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 Post subject: Name That Hill/Ridge
PostPosted: Fri Nov 26, 2004 2:32 pm 
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Joined: Tue May 22, 2001 8:03 pm
Posts: 2243
Location: USA
I grew up in America's countryside. There were more hills, valleys, ridges, and streams that had to be crossed than Carter had Little Liver Pills. The only hills, valleys, or ridges that had names were either the real big ones or some of those that were in town. Only the streams were practically all name worthy. How come wherever an ACW battle was fought that every hill, dale, ridge, and change in elevation of more than 5 feet had a name? I would venture to say that Cemetery Ridge would just be a nameless slope where I came from. Is this because they were given names after the battle so that there would be easy references or did these names actually exist before the battles?

Lt Col Ned Simms
3/2/VI/AoS
Blood 'n Guts hisself, a land lovin' pirate. Show me some arty tubes and we'll charge 'em.


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PostPosted: Fri Nov 26, 2004 5:11 pm 
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Location: Massachusetts, USA
Maybe there was a Cemetary on it. And a Seminary on Seminary Ridge! [:D][:D][;)]

<b><font color="gold">Ernie Sands
LtGen, CO XXIII Corps, AoO
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President, Colonial Campaigns Club
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 Post subject:
PostPosted: Fri Nov 26, 2004 5:22 pm 
Nedd

Part of the issue may be the era. The more people moved on and depended on the land the more they tended to name every reference point.

They plowed, hunted, fished, gathered, foraged, or just rode or walked over the land, and to describe to others where they were going or had been they named it. Every notable hill, gully, creek, point, bend, copse or significant tree or rock; it all mattered.

In more recent times we ride on the roads and only the roads. We name the roads, but not the land. We have become trapped in the narrower dimension of the car and its limitations, and our thinking and language have become equally restricted. Our ancestors moved in every direction and knew the whole land and could speak about it.

Lt Col Mike Kaulbars Image
3rd "Freiheit" Division
VIII/AoS
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 Post subject:
PostPosted: Fri Nov 26, 2004 9:23 pm 
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Joined: Wed May 23, 2001 5:41 am
Posts: 873
Location: Somewhere between D.C. and the battlefield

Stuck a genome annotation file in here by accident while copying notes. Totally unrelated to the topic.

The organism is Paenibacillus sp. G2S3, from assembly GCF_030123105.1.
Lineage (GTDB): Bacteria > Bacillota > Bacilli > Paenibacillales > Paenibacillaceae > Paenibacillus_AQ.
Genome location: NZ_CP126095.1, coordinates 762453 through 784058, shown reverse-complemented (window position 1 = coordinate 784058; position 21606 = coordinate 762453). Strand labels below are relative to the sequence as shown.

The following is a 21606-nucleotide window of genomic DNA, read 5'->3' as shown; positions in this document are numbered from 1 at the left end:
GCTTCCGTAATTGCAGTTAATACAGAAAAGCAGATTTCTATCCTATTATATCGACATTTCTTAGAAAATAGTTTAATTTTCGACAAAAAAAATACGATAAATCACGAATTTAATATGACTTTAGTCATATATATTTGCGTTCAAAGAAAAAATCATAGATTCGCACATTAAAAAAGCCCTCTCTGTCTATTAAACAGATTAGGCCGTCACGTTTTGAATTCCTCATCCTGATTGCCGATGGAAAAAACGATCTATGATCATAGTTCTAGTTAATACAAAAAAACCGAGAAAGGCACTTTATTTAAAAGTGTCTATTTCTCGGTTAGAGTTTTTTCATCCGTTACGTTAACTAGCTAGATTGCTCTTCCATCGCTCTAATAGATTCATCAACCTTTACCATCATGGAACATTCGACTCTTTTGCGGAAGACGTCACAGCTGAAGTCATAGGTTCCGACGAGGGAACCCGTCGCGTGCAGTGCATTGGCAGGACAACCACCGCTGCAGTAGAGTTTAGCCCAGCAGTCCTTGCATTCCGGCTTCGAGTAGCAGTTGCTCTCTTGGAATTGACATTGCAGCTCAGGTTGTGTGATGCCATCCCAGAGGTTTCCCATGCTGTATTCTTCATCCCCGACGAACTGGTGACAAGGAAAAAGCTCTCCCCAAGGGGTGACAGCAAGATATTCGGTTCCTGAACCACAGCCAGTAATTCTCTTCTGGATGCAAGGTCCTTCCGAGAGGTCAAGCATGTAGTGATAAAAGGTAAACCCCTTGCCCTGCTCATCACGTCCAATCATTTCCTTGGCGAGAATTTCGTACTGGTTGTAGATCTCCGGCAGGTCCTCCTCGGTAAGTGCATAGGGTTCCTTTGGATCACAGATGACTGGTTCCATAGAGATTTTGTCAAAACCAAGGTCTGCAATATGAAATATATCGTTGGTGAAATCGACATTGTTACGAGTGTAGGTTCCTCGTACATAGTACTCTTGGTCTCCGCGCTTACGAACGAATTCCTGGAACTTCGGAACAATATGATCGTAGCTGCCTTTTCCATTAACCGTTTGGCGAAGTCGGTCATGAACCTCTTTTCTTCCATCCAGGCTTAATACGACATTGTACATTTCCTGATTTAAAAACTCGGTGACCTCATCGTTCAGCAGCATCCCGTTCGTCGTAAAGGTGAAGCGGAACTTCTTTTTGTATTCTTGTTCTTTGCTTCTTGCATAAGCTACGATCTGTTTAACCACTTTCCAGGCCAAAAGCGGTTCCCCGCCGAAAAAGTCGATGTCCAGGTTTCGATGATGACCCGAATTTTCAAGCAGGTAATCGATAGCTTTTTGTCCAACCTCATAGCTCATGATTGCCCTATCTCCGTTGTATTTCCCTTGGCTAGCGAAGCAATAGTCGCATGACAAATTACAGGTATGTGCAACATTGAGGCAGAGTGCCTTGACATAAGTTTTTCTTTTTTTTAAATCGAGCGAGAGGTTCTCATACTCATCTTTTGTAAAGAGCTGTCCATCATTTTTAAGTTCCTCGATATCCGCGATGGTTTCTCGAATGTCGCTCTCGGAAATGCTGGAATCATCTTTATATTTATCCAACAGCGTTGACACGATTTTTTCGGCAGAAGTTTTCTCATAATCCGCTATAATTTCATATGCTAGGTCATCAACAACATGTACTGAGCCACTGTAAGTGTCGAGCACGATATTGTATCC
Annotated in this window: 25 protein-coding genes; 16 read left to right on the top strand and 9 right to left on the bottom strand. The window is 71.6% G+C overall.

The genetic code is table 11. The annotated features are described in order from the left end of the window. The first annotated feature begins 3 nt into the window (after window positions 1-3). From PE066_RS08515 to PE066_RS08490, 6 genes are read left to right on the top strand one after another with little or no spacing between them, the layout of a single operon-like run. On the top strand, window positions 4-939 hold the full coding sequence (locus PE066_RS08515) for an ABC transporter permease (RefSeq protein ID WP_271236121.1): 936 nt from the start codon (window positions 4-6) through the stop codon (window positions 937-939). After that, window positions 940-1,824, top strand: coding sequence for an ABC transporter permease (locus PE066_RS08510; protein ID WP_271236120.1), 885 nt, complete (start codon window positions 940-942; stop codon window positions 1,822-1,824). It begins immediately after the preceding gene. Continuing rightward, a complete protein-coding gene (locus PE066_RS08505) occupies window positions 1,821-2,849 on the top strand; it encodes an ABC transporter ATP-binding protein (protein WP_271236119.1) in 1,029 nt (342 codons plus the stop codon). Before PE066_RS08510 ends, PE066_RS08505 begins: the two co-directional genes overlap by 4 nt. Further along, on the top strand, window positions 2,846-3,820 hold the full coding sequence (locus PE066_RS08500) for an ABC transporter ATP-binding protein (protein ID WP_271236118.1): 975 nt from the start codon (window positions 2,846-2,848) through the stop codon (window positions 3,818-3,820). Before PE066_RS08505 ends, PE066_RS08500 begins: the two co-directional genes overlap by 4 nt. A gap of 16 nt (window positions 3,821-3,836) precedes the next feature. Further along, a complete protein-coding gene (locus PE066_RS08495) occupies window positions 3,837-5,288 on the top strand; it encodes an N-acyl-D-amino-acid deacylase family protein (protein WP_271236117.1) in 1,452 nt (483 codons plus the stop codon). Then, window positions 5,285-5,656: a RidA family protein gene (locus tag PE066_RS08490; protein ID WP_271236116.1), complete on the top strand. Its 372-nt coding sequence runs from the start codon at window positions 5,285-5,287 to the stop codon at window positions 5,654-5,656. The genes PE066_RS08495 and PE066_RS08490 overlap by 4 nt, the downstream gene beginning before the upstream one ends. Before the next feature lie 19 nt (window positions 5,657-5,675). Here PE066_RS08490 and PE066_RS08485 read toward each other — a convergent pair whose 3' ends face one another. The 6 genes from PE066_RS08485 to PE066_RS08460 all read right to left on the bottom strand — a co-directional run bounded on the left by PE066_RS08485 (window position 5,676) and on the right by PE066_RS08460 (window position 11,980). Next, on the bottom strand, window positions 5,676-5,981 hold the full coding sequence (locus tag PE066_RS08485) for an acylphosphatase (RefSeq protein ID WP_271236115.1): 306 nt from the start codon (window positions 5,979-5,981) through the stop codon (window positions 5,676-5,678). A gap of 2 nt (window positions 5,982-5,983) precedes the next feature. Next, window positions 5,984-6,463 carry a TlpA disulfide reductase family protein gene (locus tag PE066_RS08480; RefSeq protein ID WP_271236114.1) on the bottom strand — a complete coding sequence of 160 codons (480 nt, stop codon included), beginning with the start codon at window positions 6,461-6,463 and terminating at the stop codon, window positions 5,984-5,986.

I also think we must not believe that all those names on the map were "official" so to speak in that they would have appeared on maps. Battle accounts of the era are full of mentions of features that were "locally known as ...". Indeed, maps, especially good ones, were in short supply anyway. The Union army in VA both in 1862 and in 1864 was basically marching through uncharted country, with the resulting errors coming from reliance on local guides who like as not would have varying names for local terrain features. Especially the Peninsula campaign is full of such instances. At Malvern Hill, an entire Reb corps marched off the field rather than attack because a local guide led it onto the wrong one of two roads locally named identically, of which only one was on the maps with this name.

Gen. Walter, USA
AoS / War College


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 Post subject:
PostPosted: Mon Nov 29, 2004 7:48 am 
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Gentlemen,

Good explanations. I have a humorous story about directions: After retiring from the USAF, my Dad worked for a while doing delivery and repair work on household appliances (dishwashers, etc.). Although he worked out of a small town, the service calls often came from way out in the boondocks.

One day he received a write-up from the service desk to go to a home out in the country with very explicit directions, one of which was '. . . then turn right at the red barn . . . '. Not too tough, and Dad has an unerring sense of direction, so he took off.

Several hours later, he called the office back to contact the customer and re-check the directions. As it turned out, the 'red barn' had burned down years before, but the locals all knew where it was so they still gave directions based on it!

To this day, when we want to tease Dad, we just playfully suggest that he go out and 'turn right at the red barn'! [:D]


Your humble servant,
LGen 'Dee Dubya' Mallory

<blockquote id="quote"><font size="3" face="book antiqua" id="quote">quote:<hr height="1" noshade id="quote"><i>Originally posted by D.S. Walter</i>
<br />I also think we must not believe that all those names on the map were "official" so to speak in that they would have appeared on maps. Battle accounts of the era are full of mentions of features that were "locally known as ...". Indeed, maps, especially good ones, were in short supply anyway. The Union army in VA both in 1862 and in 1864 was basically marching through uncharted country, with the resulting errors coming from reliance on local guides who like as not would have varying names for local terrain features. Especially the Peninsula campaign is full of such instances. At Malvern Hill, an entire Reb corps marched off the field rather than attack because a local guide led it onto the wrong one of two roads locally named identically, of which only one was on the maps with this name.

Gen. Walter, USA
AoS / War College
<hr height="1" noshade id="quote"></blockquote id="quote"></font id="quote">

David W. Mallory
ACW - Lieutenant General, First ('Grey Line') Corps, AotM
CCC - Corporal, Georgia Volunteers, Southern Regional Deaprtment, Colonial American Army


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